The Soil Association has launched a package of support for hospitals to improve the food experience for patients, staff, visitors and the wider community.
The Food for Life Hospital Leaders Circle brings patients and hospital staff together to transform their food and use good food to support rehabilitation and improve health and well-being.
The Soil Association’s Food for Life Catering Mark scheme promises “fresh food you can trust” and it is boosting the British farming industry, with more than £40m spent on British ingredients each year.
Through the Hospital Leaders Circle, hospitals are supported to make food a board-level priority, projects delivering cooking and growing skills can be brought in for the benefit of patients, staff and the wider community.
The project supports hospitals to meet key new policy requirements like the development of a food and drink strategy and meet objectives in the NHS Five Year Forward View surrounding food.
“Good food is a central part of supporting health and our pilot projects showed that when good food is made available, people will choose it.”
Dr Susannah McWilliam, Soil Association
“Good food is a central part of supporting health and our pilot projects showed that when good food is made available, people will choose it,” said Dr Susannah McWilliam, from the Soil Association.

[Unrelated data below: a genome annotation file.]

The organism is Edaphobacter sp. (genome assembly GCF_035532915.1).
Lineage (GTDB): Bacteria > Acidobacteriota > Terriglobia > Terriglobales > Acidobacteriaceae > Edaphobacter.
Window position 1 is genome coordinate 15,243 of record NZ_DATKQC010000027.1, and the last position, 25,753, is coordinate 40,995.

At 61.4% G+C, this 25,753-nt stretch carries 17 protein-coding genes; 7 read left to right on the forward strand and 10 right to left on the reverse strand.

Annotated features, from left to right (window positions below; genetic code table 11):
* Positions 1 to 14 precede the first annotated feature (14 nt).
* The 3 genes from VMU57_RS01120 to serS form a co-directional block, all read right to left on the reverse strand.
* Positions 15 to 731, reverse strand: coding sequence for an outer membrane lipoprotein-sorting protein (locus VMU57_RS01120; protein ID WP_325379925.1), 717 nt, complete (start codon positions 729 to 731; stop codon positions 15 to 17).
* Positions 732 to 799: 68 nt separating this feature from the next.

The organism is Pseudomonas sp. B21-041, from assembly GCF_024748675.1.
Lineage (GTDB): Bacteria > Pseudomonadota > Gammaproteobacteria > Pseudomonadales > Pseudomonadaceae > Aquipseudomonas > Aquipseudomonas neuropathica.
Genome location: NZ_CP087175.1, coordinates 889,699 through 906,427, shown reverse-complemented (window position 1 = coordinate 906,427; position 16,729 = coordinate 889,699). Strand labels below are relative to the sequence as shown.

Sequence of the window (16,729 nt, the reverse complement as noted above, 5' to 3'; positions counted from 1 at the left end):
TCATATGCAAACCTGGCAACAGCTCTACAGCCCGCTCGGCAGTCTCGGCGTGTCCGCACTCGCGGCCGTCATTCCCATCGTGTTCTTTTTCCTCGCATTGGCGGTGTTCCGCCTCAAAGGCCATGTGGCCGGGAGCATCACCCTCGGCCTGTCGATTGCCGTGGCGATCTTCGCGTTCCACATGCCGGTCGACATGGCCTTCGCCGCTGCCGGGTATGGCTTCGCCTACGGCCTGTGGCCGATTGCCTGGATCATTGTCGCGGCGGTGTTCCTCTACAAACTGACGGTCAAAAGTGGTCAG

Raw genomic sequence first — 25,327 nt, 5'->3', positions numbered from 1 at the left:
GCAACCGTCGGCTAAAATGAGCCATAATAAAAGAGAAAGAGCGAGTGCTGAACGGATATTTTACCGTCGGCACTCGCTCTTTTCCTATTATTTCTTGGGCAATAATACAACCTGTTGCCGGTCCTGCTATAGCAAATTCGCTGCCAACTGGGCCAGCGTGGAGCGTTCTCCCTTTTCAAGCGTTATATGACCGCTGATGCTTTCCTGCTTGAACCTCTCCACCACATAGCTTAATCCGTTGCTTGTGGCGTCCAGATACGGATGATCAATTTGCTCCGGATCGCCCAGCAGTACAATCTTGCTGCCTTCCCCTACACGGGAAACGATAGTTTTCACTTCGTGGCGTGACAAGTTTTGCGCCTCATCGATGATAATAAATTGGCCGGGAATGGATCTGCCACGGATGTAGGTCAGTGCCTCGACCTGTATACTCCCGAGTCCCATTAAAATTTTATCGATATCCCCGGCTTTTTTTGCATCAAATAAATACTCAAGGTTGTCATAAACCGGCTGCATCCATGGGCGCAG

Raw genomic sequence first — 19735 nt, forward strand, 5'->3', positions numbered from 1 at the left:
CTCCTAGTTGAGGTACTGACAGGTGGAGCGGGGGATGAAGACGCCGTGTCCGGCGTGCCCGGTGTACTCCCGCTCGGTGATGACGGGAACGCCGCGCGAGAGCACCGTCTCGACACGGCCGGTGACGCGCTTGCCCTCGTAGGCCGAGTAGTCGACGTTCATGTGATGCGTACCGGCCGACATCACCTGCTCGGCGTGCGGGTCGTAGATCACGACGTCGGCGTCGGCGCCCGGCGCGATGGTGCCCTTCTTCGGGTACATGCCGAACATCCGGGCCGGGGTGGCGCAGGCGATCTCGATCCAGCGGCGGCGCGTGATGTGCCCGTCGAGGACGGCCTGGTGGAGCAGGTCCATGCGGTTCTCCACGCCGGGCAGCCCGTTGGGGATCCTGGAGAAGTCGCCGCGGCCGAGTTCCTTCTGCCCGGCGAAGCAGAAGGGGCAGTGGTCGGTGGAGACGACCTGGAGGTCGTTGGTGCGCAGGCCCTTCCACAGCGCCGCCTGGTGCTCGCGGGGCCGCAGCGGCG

“Hospitals serve 300m meals to patients each year, spending £500m on food annually.
“With diet-related ill-health costing the NHS £5.8bn and the cost to the wider economy expected to rise to £50bn a year by 2050, hospitals urgently need to tackle both malnutrition in patients and the promotion of healthy food to staff and visitors.”
In 2013, a Farmers Weekly campaign – Get Better, Get British – called for more UK food in our hospitals.
It won support from celebrity chefs, MPs from all the main political parties, local food campaigners and healthcare experts.
Figures show the growing demand for healthier, sustainable food in the UK food sector.
In 2014, the wholesale value of Red Tractor meat sold into Catering Mark supply chains was more than £23m.
The Soil Association’s 2014 Organic Market Report also showed that sales of organic through food service increased by 10% in 2013.
Collectively, Catering Mark holders annually spend more than £7m on organic ingredients, nearly £4m on free range and Freedom Food-certified meat and more than £1.2m on products certified with the Linking Environment and Food (LEAF) marque.